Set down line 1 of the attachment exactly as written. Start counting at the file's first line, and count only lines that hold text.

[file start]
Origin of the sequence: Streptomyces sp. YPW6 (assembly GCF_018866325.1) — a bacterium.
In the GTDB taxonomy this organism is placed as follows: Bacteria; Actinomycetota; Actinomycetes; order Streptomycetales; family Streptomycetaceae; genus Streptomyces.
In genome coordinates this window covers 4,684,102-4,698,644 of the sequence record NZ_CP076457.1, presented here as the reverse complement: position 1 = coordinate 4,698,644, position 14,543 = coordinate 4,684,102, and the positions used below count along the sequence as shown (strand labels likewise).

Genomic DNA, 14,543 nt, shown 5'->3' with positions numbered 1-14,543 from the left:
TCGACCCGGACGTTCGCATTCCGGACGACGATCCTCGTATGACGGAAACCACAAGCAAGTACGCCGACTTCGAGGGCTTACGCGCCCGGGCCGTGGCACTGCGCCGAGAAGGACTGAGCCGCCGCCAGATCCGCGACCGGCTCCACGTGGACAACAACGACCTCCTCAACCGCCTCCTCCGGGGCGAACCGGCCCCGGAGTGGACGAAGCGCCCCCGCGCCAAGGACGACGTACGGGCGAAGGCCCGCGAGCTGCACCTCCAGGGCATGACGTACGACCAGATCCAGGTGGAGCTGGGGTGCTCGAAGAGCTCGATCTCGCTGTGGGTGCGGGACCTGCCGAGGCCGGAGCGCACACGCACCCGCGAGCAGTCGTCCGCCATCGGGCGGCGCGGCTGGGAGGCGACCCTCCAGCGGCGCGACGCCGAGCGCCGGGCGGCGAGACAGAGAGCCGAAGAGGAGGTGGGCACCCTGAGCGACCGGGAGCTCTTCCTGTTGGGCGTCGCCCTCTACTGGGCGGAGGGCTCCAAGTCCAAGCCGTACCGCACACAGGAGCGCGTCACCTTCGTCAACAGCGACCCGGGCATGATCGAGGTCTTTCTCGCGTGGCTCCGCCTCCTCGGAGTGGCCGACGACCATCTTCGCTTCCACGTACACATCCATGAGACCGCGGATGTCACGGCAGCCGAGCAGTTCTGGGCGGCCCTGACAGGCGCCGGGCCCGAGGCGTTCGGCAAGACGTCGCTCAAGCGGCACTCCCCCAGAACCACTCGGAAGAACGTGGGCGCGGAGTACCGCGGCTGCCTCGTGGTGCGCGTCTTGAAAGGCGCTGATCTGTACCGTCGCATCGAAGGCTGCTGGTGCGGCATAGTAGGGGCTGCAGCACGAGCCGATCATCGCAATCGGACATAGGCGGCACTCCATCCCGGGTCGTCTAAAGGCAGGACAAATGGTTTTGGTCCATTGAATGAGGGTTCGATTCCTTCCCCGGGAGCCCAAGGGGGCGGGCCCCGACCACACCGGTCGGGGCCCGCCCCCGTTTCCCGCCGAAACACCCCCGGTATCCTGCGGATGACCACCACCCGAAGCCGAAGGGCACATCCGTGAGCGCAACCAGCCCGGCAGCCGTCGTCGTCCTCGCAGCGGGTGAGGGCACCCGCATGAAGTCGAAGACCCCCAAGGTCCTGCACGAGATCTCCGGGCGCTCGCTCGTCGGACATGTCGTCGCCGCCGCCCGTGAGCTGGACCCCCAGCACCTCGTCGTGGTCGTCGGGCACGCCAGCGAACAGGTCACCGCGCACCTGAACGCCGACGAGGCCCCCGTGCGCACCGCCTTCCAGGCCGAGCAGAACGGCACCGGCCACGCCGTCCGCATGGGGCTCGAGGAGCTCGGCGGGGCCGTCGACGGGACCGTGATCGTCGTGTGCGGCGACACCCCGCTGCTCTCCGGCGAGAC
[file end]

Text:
Origin of the sequence: Streptomyces sp. YPW6 (assembly GCF_018866325.1) — a bacterium.